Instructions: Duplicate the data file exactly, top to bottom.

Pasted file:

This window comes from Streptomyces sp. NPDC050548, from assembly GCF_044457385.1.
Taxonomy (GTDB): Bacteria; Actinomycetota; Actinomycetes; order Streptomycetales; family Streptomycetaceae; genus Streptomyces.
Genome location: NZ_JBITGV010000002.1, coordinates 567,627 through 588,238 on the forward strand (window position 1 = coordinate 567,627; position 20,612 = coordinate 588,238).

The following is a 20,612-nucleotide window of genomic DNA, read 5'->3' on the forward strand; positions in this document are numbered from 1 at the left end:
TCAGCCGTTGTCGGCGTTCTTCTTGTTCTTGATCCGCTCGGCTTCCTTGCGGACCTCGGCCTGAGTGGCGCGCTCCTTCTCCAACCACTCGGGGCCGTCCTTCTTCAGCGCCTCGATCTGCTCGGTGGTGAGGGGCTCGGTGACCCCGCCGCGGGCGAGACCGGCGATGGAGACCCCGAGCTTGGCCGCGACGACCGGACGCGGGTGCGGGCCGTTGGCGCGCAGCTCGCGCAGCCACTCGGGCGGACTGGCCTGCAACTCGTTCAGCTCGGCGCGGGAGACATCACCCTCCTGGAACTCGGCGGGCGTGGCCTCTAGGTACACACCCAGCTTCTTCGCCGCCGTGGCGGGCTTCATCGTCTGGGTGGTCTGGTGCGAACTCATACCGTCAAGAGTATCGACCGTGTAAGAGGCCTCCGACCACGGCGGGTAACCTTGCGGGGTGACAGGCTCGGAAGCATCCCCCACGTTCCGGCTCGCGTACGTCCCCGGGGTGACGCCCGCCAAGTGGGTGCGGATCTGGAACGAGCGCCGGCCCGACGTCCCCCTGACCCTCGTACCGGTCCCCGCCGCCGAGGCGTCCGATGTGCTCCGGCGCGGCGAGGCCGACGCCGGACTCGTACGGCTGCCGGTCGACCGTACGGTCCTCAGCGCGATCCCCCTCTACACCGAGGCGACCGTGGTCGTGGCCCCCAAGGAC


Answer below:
This window comes from Streptomyces sp. NPDC050548, from assembly GCF_044457385.1.
Taxonomy (GTDB): Bacteria; Actinomycetota; Actinomycetes; order Streptomycetales; family Streptomycetaceae; genus Streptomyces.
Genome location: NZ_JBITGV010000002.1, coordinates 567,627 through 588,238 on the forward strand (window position 1 = coordinate 567,627; position 20,612 = coordinate 588,238).

The following is a 20,612-nucleotide window of genomic DNA, read 5'->3' on the forward strand; positions in this document are numbered from 1 at the left end:
TCAGCCGTTGTCGGCGTTCTTCTTGTTCTTGATCCGCTCGGCTTCCTTGCGGACCTCGGCCTGAGTGGCGCGCTCCTTCTCCAACCACTCGGGGCCGTCCTTCTTCAGCGCCTCGATCTGCTCGGTGGTGAGGGGCTCGGTGACCCCGCCGCGGGCGAGACCGGCGATGGAGACCCCGAGCTTGGCCGCGACGACCGGACGCGGGTGCGGGCCGTTGGCGCGCAGCTCGCGCAGCCACTCGGGCGGACTGGCCTGCAACTCGTTCAGCTCGGCGCGGGAGACATCACCCTCCTGGAACTCGGCGGGCGTGGCCTCTAGGTACACACCCAGCTTCTTCGCCGCCGTGGCGGGCTTCATCGTCTGGGTGGTCTGGTGCGAACTCATACCGTCAAGAGTATCGACCGTGTAAGAGGCCTCCGACCACGGCGGGTAACCTTGCGGGGTGACAGGCTCGGAAGCATCCCCCACGTTCCGGCTCGCGTACGTCCCCGGGGTGACGCCCGCCAAGTGGGTGCGGATCTGGAACGAGCGCCGGCCCGACGTCCCCCTGACCCTCGTACCGGTCCCCGCCGCCGAGGCGTCCGATGTGCTCCGGCGCGGCGAGGCCGACGCCGGACTCGTACGGCTGCCGGTCGACCGTACGGTCCTCAGCGCGATCCCCCTCTACACCGAGGCGACCGTGGTCGTGGCCCCCAAGGAC